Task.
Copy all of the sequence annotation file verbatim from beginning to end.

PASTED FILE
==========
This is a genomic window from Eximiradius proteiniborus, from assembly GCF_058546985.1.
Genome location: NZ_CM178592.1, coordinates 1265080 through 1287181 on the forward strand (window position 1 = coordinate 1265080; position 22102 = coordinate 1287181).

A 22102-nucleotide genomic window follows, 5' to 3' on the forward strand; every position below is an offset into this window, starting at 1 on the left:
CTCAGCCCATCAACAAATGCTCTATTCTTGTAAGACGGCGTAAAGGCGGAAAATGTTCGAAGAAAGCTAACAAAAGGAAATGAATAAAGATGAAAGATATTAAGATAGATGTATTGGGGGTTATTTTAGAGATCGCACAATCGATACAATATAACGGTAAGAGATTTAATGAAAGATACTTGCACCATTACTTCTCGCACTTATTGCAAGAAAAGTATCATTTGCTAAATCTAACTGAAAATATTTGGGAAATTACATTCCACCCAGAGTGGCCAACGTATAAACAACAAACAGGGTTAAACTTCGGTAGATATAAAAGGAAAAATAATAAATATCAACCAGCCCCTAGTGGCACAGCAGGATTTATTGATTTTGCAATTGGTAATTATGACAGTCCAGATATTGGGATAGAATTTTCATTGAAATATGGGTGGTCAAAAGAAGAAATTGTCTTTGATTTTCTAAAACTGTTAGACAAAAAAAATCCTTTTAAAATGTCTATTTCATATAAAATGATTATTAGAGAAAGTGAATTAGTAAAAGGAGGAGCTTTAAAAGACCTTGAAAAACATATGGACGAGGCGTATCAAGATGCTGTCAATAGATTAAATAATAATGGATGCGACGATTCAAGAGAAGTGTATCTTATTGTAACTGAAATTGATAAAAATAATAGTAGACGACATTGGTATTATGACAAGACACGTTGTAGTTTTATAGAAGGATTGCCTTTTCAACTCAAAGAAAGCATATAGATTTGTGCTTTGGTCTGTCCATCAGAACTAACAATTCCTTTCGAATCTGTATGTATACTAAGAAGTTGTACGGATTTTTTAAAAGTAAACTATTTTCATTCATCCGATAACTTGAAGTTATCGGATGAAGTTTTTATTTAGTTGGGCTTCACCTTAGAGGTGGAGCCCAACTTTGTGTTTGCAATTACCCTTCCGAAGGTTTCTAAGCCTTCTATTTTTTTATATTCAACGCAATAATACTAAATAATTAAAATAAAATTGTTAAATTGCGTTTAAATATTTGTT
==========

This is a genomic window from Eximiradius proteiniborus, from assembly GCF_058546985.1.
Genome location: NZ_CM178592.1, coordinates 1265080 through 1287181 on the forward strand (window position 1 = coordinate 1265080; position 22102 = coordinate 1287181).

A 22102-nucleotide genomic window follows, 5' to 3' on the forward strand; every position below is an offset into this window, starting at 1 on the left:
CTCAGCCCATCAACAAATGCTCTATTCTTGTAAGACGGCGTAAAGGCGGAAAATGTTCGAAGAAAGCTAACAAAAGGAAATGAATAAAGATGAAAGATATTAAGATAGATGTATTGGGGGTTATTTTAGAGATCGCACAATCGATACAATATAACGGTAAGAGATTTAATGAAAGATACTTGCACCATTACTTCTCGCACTTATTGCAAGAAAAGTATCATTTGCTAAATCTAACTGAAAATATTTGGGAAATTACATTCCACCCAGAGTGGCCAACGTATAAACAACAAACAGGGTTAAACTTCGGTAGATATAAAAGGAAAAATAATAAATATCAACCAGCCCCTAGTGGCACAGCAGGATTTATTGATTTTGCAATTGGTAATTATGACAGTCCAGATATTGGGATAGAATTTTCATTGAAATATGGGTGGTCAAAAGAAGAAATTGTCTTTGATTTTCTAAAACTGTTAGACAAAAAAAATCCTTTTAAAATGTCTATTTCATATAAAATGATTATTAGAGAAAGTGAATTAGTAAAAGGAGGAGCTTTAAAAGACCTTGAAAAACATATGGACGAGGCGTATCAAGATGCTGTCAATAGATTAAATAATAATGGATGCGACGATTCAAGAGAAGTGTATCTTATTGTAACTGAAATTGATAAAAATAATAGTAGACGACATTGGTATTATGACAAGACACGTTGTAGTTTTATAGAAGGATTGCCTTTTCAACTCAAAGAAAGCATATAGATTTGTGCTTTGGTCTGTCCATCAGAACTAACAATTCCTTTCGAATCTGTATGTATACTAAGAAGTTGTACGGATTTTTTAAAAGTAAACTATTTTCATTCATCCGATAACTTGAAGTTATCGGATGAAGTTTTTATTTAGTTGGGCTTCACCTTAGAGGTGGAGCCCAACTTTGTGTTTGCAATTACCCTTCCGAAGGTTTCTAAGCCTTCTATTTTTTTATATTCAACGCAATAATACTAAATAATTAAAATAAAATTGTTAAATTGCGTTTAAATATTTGTT